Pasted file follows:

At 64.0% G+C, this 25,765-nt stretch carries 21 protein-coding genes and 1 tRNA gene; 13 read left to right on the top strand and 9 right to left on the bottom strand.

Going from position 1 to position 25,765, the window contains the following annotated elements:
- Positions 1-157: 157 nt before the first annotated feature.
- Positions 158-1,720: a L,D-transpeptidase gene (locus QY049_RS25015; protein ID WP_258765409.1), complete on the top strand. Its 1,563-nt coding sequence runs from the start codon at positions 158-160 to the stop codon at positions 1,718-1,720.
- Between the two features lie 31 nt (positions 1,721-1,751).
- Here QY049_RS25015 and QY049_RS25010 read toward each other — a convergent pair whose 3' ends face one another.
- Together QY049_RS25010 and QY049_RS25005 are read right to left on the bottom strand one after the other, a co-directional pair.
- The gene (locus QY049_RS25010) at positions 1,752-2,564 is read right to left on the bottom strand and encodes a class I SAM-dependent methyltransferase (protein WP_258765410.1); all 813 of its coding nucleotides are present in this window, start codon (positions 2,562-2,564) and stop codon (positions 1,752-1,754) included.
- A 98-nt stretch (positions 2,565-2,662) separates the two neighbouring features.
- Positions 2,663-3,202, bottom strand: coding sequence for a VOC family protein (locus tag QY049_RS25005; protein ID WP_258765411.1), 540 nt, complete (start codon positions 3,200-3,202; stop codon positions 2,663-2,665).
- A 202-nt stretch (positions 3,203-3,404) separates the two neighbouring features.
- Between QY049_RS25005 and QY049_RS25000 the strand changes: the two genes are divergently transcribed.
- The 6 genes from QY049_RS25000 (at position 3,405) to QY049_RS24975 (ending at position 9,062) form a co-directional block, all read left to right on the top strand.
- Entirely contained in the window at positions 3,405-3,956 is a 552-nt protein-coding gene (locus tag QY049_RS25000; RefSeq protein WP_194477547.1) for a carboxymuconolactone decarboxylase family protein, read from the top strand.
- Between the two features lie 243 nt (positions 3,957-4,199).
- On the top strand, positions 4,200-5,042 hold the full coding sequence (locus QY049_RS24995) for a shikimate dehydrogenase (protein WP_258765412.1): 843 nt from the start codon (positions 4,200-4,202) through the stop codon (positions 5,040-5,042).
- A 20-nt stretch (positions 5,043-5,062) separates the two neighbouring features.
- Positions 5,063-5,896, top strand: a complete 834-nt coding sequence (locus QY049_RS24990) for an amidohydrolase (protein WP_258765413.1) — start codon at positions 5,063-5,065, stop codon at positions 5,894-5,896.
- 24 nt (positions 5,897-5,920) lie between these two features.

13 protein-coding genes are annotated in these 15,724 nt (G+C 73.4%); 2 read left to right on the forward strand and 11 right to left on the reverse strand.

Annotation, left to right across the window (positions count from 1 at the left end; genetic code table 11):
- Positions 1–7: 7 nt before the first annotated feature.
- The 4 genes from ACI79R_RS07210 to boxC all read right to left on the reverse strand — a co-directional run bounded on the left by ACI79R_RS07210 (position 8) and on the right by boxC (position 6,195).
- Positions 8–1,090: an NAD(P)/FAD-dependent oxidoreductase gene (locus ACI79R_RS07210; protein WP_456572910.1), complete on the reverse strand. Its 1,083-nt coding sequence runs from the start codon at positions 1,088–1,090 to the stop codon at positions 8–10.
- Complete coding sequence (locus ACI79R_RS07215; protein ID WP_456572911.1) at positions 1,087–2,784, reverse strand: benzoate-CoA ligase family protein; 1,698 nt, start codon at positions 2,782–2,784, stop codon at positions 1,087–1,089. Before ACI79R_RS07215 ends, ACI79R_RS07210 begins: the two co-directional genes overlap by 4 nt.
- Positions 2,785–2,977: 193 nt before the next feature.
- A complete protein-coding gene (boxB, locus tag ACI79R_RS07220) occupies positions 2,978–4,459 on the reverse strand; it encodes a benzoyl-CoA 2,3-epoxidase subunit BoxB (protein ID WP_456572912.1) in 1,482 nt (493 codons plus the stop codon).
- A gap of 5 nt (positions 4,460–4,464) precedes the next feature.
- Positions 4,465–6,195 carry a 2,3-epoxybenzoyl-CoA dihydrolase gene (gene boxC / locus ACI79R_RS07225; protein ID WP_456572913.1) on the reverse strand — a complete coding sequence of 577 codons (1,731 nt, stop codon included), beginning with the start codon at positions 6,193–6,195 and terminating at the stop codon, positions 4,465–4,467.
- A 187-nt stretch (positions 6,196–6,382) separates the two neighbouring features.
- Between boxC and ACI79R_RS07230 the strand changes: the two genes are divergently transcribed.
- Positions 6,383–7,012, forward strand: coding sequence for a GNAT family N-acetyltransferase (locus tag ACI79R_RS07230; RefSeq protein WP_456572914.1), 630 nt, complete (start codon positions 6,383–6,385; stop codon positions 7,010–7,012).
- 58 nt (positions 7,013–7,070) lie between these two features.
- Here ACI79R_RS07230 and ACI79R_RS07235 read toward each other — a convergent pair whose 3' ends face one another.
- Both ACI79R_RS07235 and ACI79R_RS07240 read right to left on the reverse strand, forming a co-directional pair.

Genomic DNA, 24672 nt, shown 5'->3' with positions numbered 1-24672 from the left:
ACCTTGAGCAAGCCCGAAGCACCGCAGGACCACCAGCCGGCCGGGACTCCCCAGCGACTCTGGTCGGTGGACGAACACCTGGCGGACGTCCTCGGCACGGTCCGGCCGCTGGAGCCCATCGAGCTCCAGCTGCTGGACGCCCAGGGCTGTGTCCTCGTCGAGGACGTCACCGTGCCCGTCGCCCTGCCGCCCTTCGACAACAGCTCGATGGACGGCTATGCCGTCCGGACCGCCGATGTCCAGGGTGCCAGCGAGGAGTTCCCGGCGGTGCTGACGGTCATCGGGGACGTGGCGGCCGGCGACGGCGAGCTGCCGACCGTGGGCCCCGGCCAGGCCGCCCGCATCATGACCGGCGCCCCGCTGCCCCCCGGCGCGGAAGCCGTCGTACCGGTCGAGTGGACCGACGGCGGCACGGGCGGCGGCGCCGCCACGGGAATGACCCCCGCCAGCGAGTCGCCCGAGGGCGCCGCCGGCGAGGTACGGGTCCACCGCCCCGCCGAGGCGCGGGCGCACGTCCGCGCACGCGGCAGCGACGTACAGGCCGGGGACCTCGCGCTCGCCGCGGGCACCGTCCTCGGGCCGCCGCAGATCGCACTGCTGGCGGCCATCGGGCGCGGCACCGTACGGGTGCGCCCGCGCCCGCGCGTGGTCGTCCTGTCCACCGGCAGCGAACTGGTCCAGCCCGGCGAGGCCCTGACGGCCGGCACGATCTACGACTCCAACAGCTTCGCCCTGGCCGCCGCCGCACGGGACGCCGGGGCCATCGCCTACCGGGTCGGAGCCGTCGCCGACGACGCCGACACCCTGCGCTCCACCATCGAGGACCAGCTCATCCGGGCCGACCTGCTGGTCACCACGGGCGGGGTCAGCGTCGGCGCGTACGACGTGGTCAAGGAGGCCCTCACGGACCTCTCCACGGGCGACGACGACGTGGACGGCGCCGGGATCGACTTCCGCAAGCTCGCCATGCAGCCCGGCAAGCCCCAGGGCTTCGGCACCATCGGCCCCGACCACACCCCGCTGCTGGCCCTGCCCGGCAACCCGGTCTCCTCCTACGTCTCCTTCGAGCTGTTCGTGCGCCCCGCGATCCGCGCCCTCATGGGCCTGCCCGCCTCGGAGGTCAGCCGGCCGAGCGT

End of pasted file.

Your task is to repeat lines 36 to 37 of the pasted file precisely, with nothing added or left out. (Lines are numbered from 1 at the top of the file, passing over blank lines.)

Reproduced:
Genomic DNA, 24672 nt, shown 5'->3' with positions numbered 1-24672 from the left:
ACCTTGAGCAAGCCCGAAGCACCGCAGGACCACCAGCCGGCCGGGACTCCCCAGCGACTCTGGTCGGTGGACGAACACCTGGCGGACGTCCTCGGCACGGTCCGGCCGCTGGAGCCCATCGAGCTCCAGCTGCTGGACGCCCAGGGCTGTGTCCTCGTCGAGGACGTCACCGTGCCCGTCGCCCTGCCGCCCTTCGACAACAGCTCGATGGACGGCTATGCCGTCCGGACCGCCGATGTCCAGGGTGCCAGCGAGGAGTTCCCGGCGGTGCTGACGGTCATCGGGGACGTGGCGGCCGGCGACGGCGAGCTGCCGACCGTGGGCCCCGGCCAGGCCGCCCGCATCATGACCGGCGCCCCGCTGCCCCCCGGCGCGGAAGCCGTCGTACCGGTCGAGTGGACCGACGGCGGCACGGGCGGCGGCGCCGCCACGGGAATGACCCCCGCCAGCGAGTCGCCCGAGGGCGCCGCCGGCGAGGTACGGGTCCACCGCCCCGCCGAGGCGCGGGCGCACGTCCGCGCACGCGGCAGCGACGTACAGGCCGGGGACCTCGCGCTCGCCGCGGGCACCGTCCTCGGGCCGCCGCAGATCGCACTGCTGGCGGCCATCGGGCGCGGCACCGTACGGGTGCGCCCGCGCCCGCGCGTGGTCGTCCTGTCCACCGGCAGCGAACTGGTCCAGCCCGGCGAGGCCCTGACGGCCGGCACGATCTACGACTCCAACAGCTTCGCCCTGGCCGCCGCCGCACGGGACGCCGGGGCCATCGCCTACCGGGTCGGAGCCGTCGCCGACGACGCCGACACCCTGCGCTCCACCATCGAGGACCAGCTCATCCGGGCCGACCTGCTGGTCACCACGGGCGGGGTCAGCGTCGGCGCGTACGACGTGGTCAAGGAGGCCCTCACGGACCTCTCCACGGGCGACGACGACGTGGACGGCGCCGGGATCGACTTCCGCAAGCTCGCCATGCAGCCCGGCAAGCCCCAGGGCTTCGGCACCATCGGCCCCGACCACACCCCGCTGCTGGCCCTGCCCGGCAACCCGGTCTCCTCCTACGTCTCCTTCGAGCTGTTCGTGCGCCCCGCGATCCGCGCCCTCATGGGCCTGCCCGCCTCGGAGGTCAGCCGGCCGAGCGT